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Glenohumeral Joint

By Edited Nov 23, 2015 0 0

Glenohumeral Joint - Shoulder Anatomy
The shoulder is one of the most used parts of the body. As the principle of the human body goes, structure determines function. The movement of the shoulder is versatile and efficient because of the structures that form it. One of the important components of the shoulder which is mostly responsible for its wide range of action is the glenohumeral joint.


Components of the Glenohumeral joint

Shoulder anatomy Glenohumeral joint
The glenohumeral joint is the major joint of the shoulder. Also known as the scapulohumeral joint, it is mainly comprised of the glenoid fossa and the head of the humerus to which it articulates to. The glenoid fossa is a shallow space which is deepened by a strip of fibrocartilage called the glenoid labrum.


Extent of Movement

Anatomy of the shoulder Glenohumeral joint
There are different kinds of joints, and these joints have different degrees of freedom which determine how they move and how they influence the movements of muscles that are attached to them. The glenohumeral joint is special because it is a ball-and-socket joint, which gives it three degrees of freedom. Because structure determines function, this allows the glenohumeral joint to do a number of movements.

1) Flexion or extension in the transverse axis

2) Abduction or adduction at the antero-posterior axis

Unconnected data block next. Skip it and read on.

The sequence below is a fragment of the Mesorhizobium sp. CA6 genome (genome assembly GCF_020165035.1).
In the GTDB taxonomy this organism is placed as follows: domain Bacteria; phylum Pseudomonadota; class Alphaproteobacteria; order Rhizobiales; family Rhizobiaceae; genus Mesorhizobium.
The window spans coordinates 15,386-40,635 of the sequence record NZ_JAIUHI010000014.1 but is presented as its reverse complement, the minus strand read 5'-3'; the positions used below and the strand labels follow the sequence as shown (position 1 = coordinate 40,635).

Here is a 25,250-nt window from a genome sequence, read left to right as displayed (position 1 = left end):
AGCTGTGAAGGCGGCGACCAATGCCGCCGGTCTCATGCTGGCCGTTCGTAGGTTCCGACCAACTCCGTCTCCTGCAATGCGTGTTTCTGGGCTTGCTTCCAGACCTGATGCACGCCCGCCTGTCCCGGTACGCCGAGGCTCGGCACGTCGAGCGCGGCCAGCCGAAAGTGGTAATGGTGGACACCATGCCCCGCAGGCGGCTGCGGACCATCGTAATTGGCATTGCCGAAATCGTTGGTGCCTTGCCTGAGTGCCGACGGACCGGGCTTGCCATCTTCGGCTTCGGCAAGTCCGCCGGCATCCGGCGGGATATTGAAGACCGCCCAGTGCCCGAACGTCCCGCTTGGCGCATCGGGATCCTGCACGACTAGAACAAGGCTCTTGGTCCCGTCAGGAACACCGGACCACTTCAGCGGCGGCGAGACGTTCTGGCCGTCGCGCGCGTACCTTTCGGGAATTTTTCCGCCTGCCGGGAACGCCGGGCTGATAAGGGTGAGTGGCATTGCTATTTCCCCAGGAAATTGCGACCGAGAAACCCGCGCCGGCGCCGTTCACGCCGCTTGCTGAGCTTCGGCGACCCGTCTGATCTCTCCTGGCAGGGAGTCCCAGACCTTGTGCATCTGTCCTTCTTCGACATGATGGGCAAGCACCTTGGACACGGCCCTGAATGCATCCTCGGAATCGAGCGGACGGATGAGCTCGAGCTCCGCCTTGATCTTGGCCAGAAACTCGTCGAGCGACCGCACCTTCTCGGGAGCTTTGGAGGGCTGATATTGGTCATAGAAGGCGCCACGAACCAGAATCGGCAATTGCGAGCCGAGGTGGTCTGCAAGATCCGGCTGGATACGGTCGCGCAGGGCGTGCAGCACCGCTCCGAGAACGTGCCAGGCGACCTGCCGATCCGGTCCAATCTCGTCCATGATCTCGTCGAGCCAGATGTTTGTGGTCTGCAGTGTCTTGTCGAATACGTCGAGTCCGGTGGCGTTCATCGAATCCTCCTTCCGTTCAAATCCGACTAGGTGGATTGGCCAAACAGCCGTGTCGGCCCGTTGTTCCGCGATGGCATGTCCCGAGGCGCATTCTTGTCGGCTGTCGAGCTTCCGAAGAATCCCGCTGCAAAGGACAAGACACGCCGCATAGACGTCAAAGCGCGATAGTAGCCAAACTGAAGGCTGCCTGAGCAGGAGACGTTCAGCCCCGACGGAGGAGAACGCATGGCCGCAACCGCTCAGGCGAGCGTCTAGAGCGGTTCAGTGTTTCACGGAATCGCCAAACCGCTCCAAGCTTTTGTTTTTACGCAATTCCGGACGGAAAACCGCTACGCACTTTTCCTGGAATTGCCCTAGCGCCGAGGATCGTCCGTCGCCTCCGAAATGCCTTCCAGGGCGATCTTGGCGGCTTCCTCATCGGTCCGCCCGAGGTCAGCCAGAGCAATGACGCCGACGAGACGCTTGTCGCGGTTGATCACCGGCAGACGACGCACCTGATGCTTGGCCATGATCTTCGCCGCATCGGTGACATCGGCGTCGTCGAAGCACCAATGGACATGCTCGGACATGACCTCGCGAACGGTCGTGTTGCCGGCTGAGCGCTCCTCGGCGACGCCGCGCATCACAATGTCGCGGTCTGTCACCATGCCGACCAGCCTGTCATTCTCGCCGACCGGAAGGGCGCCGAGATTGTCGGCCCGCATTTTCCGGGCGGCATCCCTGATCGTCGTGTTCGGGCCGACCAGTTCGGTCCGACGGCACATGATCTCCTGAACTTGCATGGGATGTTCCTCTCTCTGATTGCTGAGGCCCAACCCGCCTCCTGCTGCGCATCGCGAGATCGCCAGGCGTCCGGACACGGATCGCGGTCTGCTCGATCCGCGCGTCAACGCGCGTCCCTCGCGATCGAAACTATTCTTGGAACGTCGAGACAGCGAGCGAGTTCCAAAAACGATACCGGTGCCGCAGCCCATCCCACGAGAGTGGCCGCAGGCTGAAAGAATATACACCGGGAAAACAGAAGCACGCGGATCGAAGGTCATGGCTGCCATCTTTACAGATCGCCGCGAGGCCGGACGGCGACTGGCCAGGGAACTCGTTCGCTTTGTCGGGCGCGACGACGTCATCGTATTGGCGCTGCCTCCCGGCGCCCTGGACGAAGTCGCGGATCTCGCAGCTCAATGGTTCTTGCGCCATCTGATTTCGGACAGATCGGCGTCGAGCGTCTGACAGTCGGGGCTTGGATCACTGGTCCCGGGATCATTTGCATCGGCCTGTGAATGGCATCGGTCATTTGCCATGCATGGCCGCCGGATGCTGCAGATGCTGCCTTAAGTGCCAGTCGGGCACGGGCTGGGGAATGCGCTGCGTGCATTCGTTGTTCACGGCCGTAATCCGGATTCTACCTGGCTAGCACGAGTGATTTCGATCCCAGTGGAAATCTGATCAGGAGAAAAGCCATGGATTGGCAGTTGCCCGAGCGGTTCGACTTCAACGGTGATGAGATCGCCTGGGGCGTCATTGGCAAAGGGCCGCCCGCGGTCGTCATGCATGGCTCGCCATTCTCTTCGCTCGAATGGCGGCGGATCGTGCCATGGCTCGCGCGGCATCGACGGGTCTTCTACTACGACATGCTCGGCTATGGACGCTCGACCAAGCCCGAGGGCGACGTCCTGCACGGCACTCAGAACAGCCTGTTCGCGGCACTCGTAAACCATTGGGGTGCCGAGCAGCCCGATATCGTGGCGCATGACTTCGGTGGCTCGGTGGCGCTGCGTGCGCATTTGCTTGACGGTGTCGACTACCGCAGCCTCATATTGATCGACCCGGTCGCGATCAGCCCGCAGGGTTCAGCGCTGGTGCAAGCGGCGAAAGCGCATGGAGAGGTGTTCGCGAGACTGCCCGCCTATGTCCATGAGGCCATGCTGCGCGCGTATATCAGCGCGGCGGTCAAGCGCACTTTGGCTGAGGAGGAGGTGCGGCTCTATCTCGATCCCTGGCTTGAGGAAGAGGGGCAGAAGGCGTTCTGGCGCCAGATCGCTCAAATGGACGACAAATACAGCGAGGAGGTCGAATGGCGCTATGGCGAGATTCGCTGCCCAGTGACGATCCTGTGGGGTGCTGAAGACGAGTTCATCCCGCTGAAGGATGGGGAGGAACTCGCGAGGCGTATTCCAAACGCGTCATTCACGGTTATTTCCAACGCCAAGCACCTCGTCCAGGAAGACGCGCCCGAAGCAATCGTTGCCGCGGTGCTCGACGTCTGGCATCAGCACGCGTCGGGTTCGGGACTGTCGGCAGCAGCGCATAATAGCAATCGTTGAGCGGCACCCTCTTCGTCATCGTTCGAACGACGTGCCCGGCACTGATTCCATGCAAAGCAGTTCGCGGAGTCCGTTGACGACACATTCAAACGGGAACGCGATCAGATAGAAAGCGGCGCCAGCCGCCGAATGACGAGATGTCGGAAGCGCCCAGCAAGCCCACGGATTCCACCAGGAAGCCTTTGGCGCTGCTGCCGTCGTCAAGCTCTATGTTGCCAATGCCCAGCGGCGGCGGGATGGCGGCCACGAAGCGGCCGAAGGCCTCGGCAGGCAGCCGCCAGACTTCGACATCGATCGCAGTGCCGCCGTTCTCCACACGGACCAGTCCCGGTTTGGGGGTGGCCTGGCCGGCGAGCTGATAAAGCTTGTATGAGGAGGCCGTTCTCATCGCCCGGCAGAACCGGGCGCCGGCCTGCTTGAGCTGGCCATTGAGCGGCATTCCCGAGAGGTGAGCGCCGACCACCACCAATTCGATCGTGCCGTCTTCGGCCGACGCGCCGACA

3) Internal and external rotation at the vertical axis

4) Circumduction, which is a combination of two or three axes.


This is the reason for the variety of movements your upper extremities can make. This is why you can raise, stretch or rotate your arms. The shoulder joint also enables you to lift, push and pull.  These are the movements which allow you to do the butterfly stroke or the freestyle, swing a baseball bat or throw a ball.


Muscle Stability

Anatomy shoulder Glenohumeral Joint
The shoulder joint is not stable on its own. Certain muscles reinforce the joint. These are the rotator cuff muscles, which act as a dynamic ligament pressing the head of the humerus into the glenoid fossa keeping the joint intact. The rotator cuff muscles are made up of the supraspinatus, infraspinatus, subscapularis and teres minor muscles. These muscles are important in stabilizing the glenohumeral joint. Tears in the rotator cuff muscles cause a great deal of shoulder immobility. The other muscle that stabilizes the glenohumeral joint is the tendon of the long head of the biceps brachii. This also forces the humeral head medially on the joint.



Glenohumeral Joint Anatomy of the shoulder
In summary, the glenohumeral joint is one of the body structures that make our extremities mobile. The glenohumeral joint is a ball-and-socket joint with three degrees of freedom that allows the arms to be flexed or extended, abducted or adducted and rotated. This causes a wide range of motion for the arms and hands, which allows us to do a lot of actions. On its own, the glenohumeral joint will not be stable, but it is supported by muscles such as the rotator cuff muscles and the tendon of the biceps brachii. These muscles reinforce the head of the humerus into the glenoid fossa which maintains its position and keeps the joint intact.


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